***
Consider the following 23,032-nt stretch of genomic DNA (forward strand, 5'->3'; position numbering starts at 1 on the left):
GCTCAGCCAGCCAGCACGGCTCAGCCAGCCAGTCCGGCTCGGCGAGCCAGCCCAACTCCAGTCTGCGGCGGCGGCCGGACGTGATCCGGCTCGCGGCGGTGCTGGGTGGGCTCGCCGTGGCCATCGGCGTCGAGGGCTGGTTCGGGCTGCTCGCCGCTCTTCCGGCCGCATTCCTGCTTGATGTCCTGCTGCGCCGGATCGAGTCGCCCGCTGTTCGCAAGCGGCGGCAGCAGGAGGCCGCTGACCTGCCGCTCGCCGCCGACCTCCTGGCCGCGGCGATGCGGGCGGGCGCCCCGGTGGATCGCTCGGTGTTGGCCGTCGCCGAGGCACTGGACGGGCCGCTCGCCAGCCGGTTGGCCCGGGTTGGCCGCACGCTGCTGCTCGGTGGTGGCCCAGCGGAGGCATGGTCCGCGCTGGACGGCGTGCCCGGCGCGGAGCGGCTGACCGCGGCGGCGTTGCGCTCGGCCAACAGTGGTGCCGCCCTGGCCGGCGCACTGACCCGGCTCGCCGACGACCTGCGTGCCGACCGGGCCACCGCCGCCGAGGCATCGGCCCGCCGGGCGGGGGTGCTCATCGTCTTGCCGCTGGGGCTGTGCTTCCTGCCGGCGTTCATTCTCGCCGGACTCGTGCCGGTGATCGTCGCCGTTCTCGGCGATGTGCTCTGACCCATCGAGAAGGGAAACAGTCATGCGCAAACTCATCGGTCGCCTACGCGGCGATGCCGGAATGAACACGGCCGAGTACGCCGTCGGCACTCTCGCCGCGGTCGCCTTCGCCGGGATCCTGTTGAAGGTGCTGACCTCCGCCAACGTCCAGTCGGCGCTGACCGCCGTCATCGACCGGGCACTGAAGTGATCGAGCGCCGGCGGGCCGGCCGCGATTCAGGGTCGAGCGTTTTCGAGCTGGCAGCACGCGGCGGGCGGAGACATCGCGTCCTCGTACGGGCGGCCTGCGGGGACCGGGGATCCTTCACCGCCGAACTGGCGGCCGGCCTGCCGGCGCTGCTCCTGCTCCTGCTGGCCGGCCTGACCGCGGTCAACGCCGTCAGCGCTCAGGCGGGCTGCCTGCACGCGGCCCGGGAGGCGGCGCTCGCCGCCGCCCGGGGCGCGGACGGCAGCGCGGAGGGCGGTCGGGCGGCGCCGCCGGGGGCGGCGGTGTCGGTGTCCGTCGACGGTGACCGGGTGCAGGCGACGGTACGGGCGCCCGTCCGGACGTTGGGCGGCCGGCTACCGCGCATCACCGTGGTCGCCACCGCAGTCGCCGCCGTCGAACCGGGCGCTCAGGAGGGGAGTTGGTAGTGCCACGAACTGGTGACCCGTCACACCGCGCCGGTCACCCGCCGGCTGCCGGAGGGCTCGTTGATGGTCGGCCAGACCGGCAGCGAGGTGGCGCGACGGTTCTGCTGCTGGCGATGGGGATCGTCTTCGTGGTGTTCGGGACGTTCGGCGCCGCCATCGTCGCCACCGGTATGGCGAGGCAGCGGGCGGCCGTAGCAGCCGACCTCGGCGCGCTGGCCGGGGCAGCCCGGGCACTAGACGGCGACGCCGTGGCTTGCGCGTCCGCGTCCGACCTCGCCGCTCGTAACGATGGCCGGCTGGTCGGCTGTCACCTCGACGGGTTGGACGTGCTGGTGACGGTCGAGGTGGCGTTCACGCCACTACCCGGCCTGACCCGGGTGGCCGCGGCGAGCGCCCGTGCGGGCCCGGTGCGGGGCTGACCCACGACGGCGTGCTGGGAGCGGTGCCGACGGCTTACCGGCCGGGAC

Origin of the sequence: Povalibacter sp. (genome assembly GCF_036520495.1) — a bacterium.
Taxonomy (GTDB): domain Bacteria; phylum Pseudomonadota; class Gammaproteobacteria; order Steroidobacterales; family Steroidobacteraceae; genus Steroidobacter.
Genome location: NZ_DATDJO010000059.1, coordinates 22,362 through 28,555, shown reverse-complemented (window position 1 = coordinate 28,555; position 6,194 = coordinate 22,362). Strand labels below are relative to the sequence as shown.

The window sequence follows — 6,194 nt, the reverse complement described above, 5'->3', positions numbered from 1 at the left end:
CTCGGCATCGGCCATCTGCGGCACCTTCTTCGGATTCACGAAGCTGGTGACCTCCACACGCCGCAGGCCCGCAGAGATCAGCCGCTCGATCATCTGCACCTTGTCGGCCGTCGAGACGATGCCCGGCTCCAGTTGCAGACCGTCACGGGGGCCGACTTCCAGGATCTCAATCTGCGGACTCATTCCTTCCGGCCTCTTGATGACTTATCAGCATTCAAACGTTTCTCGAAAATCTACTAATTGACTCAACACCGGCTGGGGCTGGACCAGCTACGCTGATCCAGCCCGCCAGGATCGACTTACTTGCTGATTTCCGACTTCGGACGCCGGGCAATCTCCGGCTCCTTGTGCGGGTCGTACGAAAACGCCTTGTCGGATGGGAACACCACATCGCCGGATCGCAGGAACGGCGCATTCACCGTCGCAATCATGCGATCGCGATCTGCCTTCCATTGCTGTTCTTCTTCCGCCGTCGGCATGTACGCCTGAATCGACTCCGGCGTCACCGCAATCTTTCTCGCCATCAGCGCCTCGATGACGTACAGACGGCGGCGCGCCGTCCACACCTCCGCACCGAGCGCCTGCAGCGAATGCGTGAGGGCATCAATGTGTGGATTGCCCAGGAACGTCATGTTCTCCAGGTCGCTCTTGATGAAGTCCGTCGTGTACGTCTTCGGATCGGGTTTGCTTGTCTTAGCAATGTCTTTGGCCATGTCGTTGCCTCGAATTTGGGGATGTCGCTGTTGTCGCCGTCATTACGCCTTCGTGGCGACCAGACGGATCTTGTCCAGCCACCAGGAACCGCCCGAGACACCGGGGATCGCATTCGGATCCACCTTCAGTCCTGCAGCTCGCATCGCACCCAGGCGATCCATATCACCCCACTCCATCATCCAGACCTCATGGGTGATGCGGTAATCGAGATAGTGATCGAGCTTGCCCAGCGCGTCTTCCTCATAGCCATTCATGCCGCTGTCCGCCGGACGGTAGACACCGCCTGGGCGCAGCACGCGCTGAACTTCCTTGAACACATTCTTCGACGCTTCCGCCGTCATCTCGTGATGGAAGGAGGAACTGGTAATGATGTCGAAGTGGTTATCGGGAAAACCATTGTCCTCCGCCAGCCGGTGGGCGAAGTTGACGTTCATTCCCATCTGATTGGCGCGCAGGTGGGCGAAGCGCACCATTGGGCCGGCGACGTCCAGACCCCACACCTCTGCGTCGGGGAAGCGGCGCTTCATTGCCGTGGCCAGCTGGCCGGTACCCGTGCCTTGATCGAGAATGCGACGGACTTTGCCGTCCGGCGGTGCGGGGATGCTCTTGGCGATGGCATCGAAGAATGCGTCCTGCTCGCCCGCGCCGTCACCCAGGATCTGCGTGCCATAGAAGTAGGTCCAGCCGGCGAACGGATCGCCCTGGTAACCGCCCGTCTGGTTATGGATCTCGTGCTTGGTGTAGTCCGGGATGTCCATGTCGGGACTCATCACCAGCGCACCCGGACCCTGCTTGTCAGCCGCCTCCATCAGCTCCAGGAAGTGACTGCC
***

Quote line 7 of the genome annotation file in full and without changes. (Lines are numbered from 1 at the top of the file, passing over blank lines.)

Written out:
CTCGGCATCGGCCATCTGCGGCACCTTCTTCGGATTCACGAAGCTGGTGACCTCCACACGCCGCAGGCCCGCAGAGATCAGCCGCTCGATCATCTGCACCTTGTCGGCCGTCGAGACGATGCCCGGCTCCAGTTGCAGACCGTCACGGGGGCCGACTTCCAGGATCTCAATCTGCGGACTCATTCCTTCCGGCCTCTTGATGACTTATCAGCATTCAAACGTTTCTCGAAAATCTACTAATTGACTCAACACCGGCTGGGGCTGGACCAGCTACGCTGATCCAGCCCGCCAGGATCGACTTACTTGCTGATTTCCGACTTCGGACGCCGGGCAATCTCCGGCTCCTTGTGCGGGTCGTACGAAAACGCCTTGTCGGATGGGAACACCACATCGCCGGATCGCAGGAACGGCGCATTCACCGTCGCAATCATGCGATCGCGATCTGCCTTCCATTGCTGTTCTTCTTCCGCCGTCGGCATGTACGCCTGAATCGACTCCGGCGTCACCGCAATCTTTCTCGCCATCAGCGCCTCGATGACGTACAGACGGCGGCGCGCCGTCCACACCTCCGCACCGAGCGCCTGCAGCGAATGCGTGAGGGCATCAATGTGTGGATTGCCCAGGAACGTCATGTTCTCCAGGTCGCTCTTGATGAAGTCCGTCGTGTACGTCTTCGGATCGGGTTTGCTTGTCTTAGCAATGTCTTTGGCCATGTCGTTGCCTCGAATTTGGGGATGTCGCTGTTGTCGCCGTCATTACGCCTTCGTGGCGACCAGACGGATCTTGTCCAGCCACCAGGAACCGCCCGAGACACCGGGGATCGCATTCGGATCCACCTTCAGTCCTGCAGCTCGCATCGCACCCAGGCGATCCATATCACCCCACTCCATCATCCAGACCTCATGGGTGATGCGGTAATCGAGATAGTGATCGAGCTTGCCCAGCGCGTCTTCCTCATAGCCATTCATGCCGCTGTCCGCCGGACGGTAGACACCGCCTGGGCGCAGCACGCGCTGAACTTCCTTGAACACATTCTTCGACGCTTCCGCCGTCATCTCGTGATGGAAGGAGGAACTGGTAATGATGTCGAAGTGGTTATCGGGAAAACCATTGTCCTCCGCCAGCCGGTGGGCGAAGTTGACGTTCATTCCCATCTGATTGGCGCGCAGGTGGGCGAAGCGCACCATTGGGCCGGCGACGTCCAGACCCCACACCTCTGCGTCGGGGAAGCGGCGCTTCATTGCCGTGGCCAGCTGGCCGGTACCCGTGCCTTGATCGAGAATGCGACGGACTTTGCCGTCCGGCGGTGCGGGGATGCTCTTGGCGATGGCATCGAAGAATGCGTCCTGCTCGCCCGCGCCGTCACCCAGGATCTGCGTGCCATAGAAGTAGGTCCAGCCGGCGAACGGATCGCCCTGGTAACCGCCCGTCTGGTTATGGATCTCGTGCTTGGTGTAGTCCGGGATGTCCATGTCGGGACTCATCACCAGCGCACCCGGACCCTGCTTGTCAGCCGCCTCCATCAGCTCCAGGAAGTGACTGCC